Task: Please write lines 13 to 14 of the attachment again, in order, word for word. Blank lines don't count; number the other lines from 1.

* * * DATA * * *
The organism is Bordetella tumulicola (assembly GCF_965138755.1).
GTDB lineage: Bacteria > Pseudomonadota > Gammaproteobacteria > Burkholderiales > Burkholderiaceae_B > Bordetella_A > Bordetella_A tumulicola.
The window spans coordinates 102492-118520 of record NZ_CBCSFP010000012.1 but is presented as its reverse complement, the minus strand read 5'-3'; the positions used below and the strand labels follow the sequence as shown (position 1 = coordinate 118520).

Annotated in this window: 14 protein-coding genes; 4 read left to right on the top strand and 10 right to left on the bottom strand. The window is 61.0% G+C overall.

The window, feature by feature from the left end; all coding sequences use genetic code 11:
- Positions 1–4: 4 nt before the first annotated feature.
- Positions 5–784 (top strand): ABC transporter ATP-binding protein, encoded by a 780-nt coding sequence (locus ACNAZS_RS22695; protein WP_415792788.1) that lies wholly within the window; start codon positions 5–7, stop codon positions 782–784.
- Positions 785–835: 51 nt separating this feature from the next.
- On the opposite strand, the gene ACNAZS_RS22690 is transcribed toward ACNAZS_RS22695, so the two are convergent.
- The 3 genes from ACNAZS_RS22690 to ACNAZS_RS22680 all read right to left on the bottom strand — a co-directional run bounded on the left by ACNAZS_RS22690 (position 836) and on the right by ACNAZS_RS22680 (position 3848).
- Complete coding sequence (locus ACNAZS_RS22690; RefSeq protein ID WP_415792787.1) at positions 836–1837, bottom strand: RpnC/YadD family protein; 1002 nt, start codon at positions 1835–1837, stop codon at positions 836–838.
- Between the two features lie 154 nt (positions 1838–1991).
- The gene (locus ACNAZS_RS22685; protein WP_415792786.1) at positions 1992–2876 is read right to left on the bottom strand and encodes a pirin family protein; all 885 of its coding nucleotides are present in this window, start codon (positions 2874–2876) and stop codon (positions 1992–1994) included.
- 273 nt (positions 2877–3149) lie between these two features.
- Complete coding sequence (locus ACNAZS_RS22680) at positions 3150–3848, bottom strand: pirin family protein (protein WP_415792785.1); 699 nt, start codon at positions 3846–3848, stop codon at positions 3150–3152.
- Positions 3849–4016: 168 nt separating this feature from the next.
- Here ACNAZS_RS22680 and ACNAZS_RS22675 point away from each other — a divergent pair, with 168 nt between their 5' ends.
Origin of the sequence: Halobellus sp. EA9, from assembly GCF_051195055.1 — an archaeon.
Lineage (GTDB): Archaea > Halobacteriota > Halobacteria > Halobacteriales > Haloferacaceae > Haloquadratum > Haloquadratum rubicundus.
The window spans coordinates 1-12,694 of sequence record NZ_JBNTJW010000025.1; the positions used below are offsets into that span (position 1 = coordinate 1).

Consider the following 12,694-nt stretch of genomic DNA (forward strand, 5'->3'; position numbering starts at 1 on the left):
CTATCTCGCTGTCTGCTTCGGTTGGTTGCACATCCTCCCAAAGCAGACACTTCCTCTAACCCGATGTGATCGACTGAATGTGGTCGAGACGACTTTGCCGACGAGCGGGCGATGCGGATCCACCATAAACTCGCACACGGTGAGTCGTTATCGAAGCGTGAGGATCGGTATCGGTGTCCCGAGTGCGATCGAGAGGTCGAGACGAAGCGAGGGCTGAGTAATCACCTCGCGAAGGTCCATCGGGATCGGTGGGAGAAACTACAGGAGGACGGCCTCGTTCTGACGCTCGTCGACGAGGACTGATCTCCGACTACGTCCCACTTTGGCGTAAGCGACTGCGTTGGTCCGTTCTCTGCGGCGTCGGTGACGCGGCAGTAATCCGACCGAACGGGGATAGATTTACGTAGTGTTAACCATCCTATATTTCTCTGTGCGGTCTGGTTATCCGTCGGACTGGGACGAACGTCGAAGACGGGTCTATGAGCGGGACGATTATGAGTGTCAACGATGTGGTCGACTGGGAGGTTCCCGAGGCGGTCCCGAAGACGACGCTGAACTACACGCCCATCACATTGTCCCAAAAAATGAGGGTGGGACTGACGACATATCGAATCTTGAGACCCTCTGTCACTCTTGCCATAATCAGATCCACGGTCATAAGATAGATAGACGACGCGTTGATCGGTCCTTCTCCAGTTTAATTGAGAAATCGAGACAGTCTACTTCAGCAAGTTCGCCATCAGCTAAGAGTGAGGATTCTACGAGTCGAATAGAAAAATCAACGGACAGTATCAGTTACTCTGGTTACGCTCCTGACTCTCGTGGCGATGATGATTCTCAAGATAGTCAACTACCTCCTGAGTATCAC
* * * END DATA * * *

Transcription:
- The gene (locus ACNAZS_RS22685; protein WP_415792786.1) at positions 1992–2876 is read right to left on the bottom strand and encodes a pirin family protein; all 885 of its coding nucleotides are present in this window, start codon (positions 2874–2876) and stop codon (positions 1992–1994) included.
- 273 nt (positions 2877–3149) lie between these two features.